ALLEN COUNTY, Ind. — Two attorneys have been appointed to defend Richard Allen on two counts of murder in the killings of Abby Williams and Libby German outside of Delphi in 2017.
On Friday, the Carroll County court system appointed Attorney Robert Scremin and Attorney William S. Lebrato as contract public defenders in Allen’s case.
Both Scremin and Lebrato are defense attorneys based in the Fort Wayne/Allen County area, the same county the trial jury will be selected from and where a previous hearing in the case was held.
Past case developments
Allen, who is charged with two counts of murder in the February 2017 deaths of Williams and German near the Monon High Bridge in Delphi, had his previous defense team removed from the case earlier this week which has thrown the highly-publicized trial into disarray.
Starting in November 2022 and up until this week, Allen had been represented by Franklin-based lawyer Andrew Baldwin and Logansport attorney Bradley Rozzi as co-counsel in the case.
The suspect and defense team were scheduled to make an appearance last week, but Allen, Rozzi and Baldwin were not present when Special Judge Fran Gull began proceedings in what she called an “unexpected turn of events.” The judge then announced both lawyers were withdrawing from the case.
However, a week later Rozzi filed a motion claiming Judge Gull “ambushed” the defense team by forcing Baldwin’s resignation and ordering Rozzi to do the same. He also requested on Thursday that the special-appointed judge be removed, creating a “mess” out of the high-profile trial.
Then, on Friday morning, Judge Gull promptly threw out the filing made by Rozzi the day before.
In her decision to strike Rozzi’s motion from the record, Gull said that the lawyer had already withdrawn from the Delphi case on Oct. 19 and therefore was no longer the legal counsel of record for Allen.
The clerk was then ordered to remove Rozzi’s filing calling for the removal of Gull from the recordbooks and note that it was filed in error since Rozzi is no longer considered legally a part of the case due to being removed prior to him filing the motion on Oct. 25.
On Friday afternoon, an attorney representing Allen’s original defense team of Baldwin and Rozzi provided an advanced copy of a motion challenging Gull’s decision. For more on that, click here.
Now, as of Friday afternoon, new representation has been appointed to defend Allen in the form of Robert Scremin and William Lebrato.
In the order from Gull assigning Lebrato and Scremin to the case, the judge wrote that Allen remains entitled to court-appointed counsel. Later on Friday evening, both attorneys filed a notice of appearance as a Public Defender on Allen’s behalf.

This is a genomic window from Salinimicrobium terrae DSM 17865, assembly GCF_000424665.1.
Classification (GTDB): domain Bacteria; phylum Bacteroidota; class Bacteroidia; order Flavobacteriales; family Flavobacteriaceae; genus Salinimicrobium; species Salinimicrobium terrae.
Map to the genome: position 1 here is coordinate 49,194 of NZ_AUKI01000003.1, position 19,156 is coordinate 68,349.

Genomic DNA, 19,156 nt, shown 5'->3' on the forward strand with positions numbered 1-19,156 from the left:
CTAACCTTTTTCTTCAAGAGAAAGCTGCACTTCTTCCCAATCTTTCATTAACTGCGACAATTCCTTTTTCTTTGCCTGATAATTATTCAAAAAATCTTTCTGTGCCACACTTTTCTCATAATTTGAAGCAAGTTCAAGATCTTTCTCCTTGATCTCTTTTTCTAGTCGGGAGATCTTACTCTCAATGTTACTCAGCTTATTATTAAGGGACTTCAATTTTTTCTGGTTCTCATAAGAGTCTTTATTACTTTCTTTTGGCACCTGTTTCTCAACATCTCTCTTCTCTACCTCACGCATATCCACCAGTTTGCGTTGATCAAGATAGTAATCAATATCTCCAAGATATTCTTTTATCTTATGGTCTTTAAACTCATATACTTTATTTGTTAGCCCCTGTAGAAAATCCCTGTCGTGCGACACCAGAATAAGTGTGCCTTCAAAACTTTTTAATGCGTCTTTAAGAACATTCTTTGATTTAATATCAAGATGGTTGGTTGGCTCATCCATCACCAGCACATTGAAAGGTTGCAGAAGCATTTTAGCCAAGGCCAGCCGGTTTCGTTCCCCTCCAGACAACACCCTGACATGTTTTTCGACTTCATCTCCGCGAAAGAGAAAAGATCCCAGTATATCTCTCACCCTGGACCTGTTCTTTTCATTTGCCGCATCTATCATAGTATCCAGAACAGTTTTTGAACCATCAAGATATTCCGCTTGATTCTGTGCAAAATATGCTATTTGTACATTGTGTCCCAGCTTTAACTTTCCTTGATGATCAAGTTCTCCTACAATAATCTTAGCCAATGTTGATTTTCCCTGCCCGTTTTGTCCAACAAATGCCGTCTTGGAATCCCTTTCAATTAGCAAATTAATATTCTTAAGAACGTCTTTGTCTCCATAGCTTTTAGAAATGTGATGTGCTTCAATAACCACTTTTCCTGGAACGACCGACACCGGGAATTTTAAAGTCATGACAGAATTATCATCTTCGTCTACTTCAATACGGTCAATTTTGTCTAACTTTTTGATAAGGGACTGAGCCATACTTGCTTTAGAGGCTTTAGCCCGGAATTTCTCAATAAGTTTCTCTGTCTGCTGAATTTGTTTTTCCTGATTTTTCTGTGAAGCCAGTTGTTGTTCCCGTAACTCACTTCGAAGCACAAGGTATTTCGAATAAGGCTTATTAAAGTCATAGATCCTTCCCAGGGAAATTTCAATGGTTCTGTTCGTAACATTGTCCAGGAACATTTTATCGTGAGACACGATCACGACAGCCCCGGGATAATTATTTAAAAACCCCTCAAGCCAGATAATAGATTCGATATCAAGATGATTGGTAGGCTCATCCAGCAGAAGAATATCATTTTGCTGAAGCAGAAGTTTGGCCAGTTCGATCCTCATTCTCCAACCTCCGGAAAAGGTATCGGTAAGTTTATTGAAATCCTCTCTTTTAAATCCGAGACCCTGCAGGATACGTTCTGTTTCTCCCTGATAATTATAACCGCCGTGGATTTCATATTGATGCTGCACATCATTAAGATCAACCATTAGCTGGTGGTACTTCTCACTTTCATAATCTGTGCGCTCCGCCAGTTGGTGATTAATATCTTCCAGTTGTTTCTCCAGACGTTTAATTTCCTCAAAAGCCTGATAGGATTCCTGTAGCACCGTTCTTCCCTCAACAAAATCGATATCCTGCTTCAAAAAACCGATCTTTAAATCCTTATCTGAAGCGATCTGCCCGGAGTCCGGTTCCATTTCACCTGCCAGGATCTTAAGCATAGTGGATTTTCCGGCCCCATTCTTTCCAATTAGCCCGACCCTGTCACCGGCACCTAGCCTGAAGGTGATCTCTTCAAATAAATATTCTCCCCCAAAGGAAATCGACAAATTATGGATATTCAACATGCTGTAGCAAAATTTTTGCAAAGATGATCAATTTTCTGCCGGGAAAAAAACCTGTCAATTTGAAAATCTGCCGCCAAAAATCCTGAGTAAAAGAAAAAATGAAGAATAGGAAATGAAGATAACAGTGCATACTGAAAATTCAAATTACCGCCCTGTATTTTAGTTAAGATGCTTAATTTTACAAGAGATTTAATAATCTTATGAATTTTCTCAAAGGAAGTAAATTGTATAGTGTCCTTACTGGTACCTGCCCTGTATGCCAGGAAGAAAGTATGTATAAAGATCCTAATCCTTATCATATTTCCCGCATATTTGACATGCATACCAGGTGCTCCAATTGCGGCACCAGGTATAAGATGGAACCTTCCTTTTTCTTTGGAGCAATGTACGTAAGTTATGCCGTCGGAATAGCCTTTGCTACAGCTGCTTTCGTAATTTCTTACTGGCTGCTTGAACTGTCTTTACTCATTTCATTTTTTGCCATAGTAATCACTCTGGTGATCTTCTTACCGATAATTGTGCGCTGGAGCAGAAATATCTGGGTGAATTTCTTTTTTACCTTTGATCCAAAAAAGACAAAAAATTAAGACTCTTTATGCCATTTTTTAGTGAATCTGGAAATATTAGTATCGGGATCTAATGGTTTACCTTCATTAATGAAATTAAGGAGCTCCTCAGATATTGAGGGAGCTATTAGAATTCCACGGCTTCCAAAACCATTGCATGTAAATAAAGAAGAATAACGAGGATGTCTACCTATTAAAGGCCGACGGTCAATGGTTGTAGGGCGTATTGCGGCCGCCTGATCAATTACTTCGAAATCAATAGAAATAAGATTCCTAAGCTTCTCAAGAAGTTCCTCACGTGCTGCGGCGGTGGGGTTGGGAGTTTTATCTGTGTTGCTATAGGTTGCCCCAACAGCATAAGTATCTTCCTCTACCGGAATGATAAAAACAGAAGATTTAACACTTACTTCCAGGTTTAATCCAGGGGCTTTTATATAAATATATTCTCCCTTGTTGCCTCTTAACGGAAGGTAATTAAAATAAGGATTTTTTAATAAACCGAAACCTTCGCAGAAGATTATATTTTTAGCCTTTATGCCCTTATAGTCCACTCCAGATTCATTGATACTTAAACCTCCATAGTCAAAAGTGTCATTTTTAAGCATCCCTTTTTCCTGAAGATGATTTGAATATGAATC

According to our news partner WANE15, Lebrato is the chief public defender in Allen County. In 2022, WANE reported that Lebrato was suspended for two-three weeks in February for an unknown reason. He was later reinstated under condition he “refrain from any retaliation.”
According to Scremin’s website, the Fort Wayne-based lawyer has 24 years of experience in criminal defense trial law. His listed experiences include work as a former deputy prosecutor and SWAT/narcotics detective.
Cameras denied in next hearing
Last Thursday’s hearing marked the first time in the case that cameras were allowed in the courtroom, and one of the first times cameras have been allowed in any Indiana court since a new law passed.
While media outlets were not allowed to livestream the hearing, the proceedings were allowed to be shown on a 30-minute delay. At the time, Judge Gull had not decided whether cameras would be allowed in the trial room.
While Gull has still not made a decision on all future court proceedings, the court on Friday did deny all requests from media to film at the next scheduled hearing on Oct. 31. This, the court said, was due to “unauthorized filming and broadcasting of pre-hearing activities” last week.
Decorum order for Oct. 31
In addition to identifying Allen’s new counsel and denying camera access for next Tuesday’s hearing, Judge Gull also issued a decorum order for the upcoming proceedings.
Gull said the order, which can be read in full below and includes several guidelines for court attendees, was issued in part due to the “substantial public interest and media attention” that this case has generated.
Some main takeaways from the decorum guidelines include:
- The courthouse will open at 8 a.m.
- All members of the public, including media, will be subject to metal detectors
- Cell phones are permitted but must be turned off and unused
- No one will be permitted to stand in the courtroom
Read the full decorum order issued Friday below:
Judge Fran Gull
The upcoming hearing is scheduled to begin at 9 a.m. on Tuesday, Oct. 31 in Carroll Circuit Court.